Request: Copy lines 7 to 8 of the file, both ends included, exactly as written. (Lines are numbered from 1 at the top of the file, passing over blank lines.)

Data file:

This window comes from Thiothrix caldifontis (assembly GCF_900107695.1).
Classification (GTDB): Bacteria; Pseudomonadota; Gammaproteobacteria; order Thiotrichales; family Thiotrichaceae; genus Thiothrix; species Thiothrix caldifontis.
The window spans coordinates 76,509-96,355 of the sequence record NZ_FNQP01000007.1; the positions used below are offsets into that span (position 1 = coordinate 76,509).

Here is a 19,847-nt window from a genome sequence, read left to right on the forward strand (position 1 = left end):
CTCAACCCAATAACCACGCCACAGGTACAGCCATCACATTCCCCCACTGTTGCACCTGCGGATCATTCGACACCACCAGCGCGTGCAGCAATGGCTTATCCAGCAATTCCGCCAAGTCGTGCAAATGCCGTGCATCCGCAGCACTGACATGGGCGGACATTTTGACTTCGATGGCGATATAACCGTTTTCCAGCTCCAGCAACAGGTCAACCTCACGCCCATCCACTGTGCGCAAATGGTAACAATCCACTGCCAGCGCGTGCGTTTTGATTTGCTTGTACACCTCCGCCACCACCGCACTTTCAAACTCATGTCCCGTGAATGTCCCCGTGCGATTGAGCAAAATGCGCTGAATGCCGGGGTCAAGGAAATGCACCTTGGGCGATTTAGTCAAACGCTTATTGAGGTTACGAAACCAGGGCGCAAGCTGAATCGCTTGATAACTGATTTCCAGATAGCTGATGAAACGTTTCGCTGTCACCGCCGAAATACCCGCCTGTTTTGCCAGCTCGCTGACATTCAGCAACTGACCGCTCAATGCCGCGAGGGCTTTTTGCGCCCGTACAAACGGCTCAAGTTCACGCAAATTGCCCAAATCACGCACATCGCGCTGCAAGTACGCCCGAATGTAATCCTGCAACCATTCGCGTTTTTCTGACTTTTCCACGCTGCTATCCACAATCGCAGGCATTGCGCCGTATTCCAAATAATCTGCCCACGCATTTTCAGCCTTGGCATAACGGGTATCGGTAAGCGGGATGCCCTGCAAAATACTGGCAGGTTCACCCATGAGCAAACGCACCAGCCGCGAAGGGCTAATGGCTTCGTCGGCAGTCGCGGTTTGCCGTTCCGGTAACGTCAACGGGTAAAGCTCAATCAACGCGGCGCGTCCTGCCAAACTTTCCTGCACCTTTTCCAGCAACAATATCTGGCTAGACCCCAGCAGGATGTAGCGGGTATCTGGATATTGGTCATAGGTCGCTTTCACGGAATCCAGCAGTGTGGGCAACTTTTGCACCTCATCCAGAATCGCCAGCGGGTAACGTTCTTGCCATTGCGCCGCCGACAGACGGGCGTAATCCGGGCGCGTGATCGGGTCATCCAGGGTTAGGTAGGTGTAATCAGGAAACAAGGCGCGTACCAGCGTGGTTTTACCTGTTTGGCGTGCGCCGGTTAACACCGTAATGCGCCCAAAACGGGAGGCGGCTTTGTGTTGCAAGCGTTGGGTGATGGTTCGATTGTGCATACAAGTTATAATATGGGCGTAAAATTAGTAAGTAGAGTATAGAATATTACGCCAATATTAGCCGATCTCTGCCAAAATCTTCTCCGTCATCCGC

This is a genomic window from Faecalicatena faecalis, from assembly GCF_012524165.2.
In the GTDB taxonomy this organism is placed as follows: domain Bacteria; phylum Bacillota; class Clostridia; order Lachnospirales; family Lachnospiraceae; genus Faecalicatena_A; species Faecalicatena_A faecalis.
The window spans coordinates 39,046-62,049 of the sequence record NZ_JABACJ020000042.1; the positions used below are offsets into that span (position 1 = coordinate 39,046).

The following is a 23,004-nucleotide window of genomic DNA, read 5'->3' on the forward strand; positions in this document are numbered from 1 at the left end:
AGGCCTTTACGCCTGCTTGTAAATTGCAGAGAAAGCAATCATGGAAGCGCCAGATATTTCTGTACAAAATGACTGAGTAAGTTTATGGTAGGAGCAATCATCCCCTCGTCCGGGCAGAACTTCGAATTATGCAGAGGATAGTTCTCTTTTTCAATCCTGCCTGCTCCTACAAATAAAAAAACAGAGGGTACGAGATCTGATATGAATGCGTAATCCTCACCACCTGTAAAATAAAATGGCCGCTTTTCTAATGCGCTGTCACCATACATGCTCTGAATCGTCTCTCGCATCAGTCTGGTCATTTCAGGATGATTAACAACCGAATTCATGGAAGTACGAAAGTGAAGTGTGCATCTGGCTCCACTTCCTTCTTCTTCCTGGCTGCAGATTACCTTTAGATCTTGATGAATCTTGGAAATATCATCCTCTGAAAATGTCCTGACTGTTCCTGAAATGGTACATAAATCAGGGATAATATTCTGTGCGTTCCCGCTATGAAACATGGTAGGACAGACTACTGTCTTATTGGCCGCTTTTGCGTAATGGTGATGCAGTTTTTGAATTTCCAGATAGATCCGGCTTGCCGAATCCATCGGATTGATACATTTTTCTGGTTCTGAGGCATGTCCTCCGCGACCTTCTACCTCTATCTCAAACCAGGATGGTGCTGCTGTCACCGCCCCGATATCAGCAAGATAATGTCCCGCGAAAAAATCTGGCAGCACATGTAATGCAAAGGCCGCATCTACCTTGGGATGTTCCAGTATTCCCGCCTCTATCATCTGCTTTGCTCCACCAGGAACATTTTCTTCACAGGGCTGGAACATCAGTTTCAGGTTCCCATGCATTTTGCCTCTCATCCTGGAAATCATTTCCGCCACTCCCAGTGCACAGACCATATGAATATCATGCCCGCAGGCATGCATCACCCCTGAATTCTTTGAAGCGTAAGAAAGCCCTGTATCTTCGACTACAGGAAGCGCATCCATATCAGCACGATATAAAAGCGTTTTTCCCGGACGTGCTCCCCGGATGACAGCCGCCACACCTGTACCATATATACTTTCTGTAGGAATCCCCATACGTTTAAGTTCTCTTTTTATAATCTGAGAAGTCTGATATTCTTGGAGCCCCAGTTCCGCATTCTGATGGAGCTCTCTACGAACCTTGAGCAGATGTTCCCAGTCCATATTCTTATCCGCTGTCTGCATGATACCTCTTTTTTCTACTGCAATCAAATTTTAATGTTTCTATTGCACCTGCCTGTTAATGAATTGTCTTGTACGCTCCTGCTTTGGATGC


In the GTDB taxonomy this organism is placed as follows: domain Bacteria; phylum Bacillota; class Clostridia; order Lachnospirales; family Lachnospiraceae; genus Faecalicatena_A; species Faecalicatena_A faecalis.
The window spans coordinates 39,046-62,049 of the sequence record NZ_JABACJ020000042.1; the positions used below are offsets into that span (position 1 = coordinate 39,046).